In what an Al Jazeera reporter has called "likely..the largest theft of U.S. government data in the history of the United States," millions of government employee records held by the Office of Personnel Management (OPM) have been breached. First acknowledged by the White House on June 4, initial reports indicated that the records of about 4 million employees had been compromised, but that estimate was later revised upward to 14 million1and, eventually, to more than 21.5 million2.
A million here, a million there...pretty soon you have a real breach
The Director of OPM, Katherine Archuleta, disputed the later estimates3,but her credibility suffered when her own estimate was challenged by the FBI. Indeed, FBI Director James Comey had already claimed that 18 million individuals were impacted; his source-an internal estimate prepared by OPM officials4.Archuleta resigned on July 10.
To put the numbers in perspective, the low estimate of 4.2million employees corresponds approximately to the number employed by the U.S. government today, including both civilians and uniformed military5.The higher estimates suggest that the records of previous employees-dating back several decades-were also compromised. Despite the staggering totals, Archuleta did not acknowledge what the Wall Street Journal described as "her agency's refusal to implement security best practices recommended for several years by the OPM's own inspector general."6
Not only was the number of breached records very high, the comprehensive nature of the personally identifiable information that was obtained for each employee is unprecedented. In addition to more mundane information such as Social Security numbers,personnel records, and military service records, the hackers retrieved completed questionnaires (Forms SF-86) used in adjudicating security clearances. These forms contain detailed information about an employee's drug and alcohol use, sexual habits, psychiatric history, and financial dealings that may be so sensitive that it can be used to blackmail the individual.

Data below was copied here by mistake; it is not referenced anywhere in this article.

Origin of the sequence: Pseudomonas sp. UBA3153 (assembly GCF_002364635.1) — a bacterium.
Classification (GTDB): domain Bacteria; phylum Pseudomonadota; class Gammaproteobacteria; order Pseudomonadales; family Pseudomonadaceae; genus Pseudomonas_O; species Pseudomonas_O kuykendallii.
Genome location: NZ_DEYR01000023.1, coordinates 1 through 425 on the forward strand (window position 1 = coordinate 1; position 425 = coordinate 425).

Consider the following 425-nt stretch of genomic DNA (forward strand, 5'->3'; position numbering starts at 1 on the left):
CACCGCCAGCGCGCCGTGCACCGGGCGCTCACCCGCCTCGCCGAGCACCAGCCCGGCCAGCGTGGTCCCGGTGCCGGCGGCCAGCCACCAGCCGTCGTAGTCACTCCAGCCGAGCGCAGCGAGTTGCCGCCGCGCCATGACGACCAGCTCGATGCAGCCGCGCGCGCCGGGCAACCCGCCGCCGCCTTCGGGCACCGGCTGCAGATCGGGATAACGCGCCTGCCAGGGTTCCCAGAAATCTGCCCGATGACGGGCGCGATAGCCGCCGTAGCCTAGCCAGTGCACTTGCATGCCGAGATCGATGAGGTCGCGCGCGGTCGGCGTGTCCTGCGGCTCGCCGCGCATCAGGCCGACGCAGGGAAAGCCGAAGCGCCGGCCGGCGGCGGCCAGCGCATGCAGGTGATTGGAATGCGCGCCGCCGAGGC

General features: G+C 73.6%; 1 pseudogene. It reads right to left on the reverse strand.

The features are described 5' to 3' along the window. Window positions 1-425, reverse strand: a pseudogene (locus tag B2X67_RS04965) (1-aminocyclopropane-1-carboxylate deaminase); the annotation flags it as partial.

Who would do such a thing?
Although it is generally difficult to trace the shadowy trail of any cyber crime back to the perpetrators, many U.S. cyber security experts believe that the recent attack on the OPM originated in China. More specifically, according to sources at the cyber security company RSA, the culprits are a Chinese military-sponsored group of hackers known as the Shell Group or Deep Panda.
The stereotypical hacker attacking financial institutions or retail chains for credit card or other account numbers for quick sale on the black market is often from Eastern Europe or Russia. But the highly sophisticated-and perhaps government-sponsored-attacks on U.S. Government computer networks more frequently originate in China.
In March last year Chinese hackers breached the same OPM networks targeting records of staff with security clearance, but were thwarted before any data was stolen7.Also, in November, the files of thousands of Department of Homeland Security and other federal workers were compromised8.Moreover, the same Deep Panda group has been blamed for a breach of the U.S. healthcare insurer Anthem, Inc., earlier this year, in which the records of close to 80 million customers were reportedly compromised9.China has denied these and other similar allegations.
How extensive is the problem?
A comprehensive breach history of U.S. Government targets is beyond the scope of this blog. However, we would like to leave you with one statistic that underscores the vast extent of the problem:According to Time, "The Federal Government suffered a staggering 61,000 cyber-security breaches last year alone."10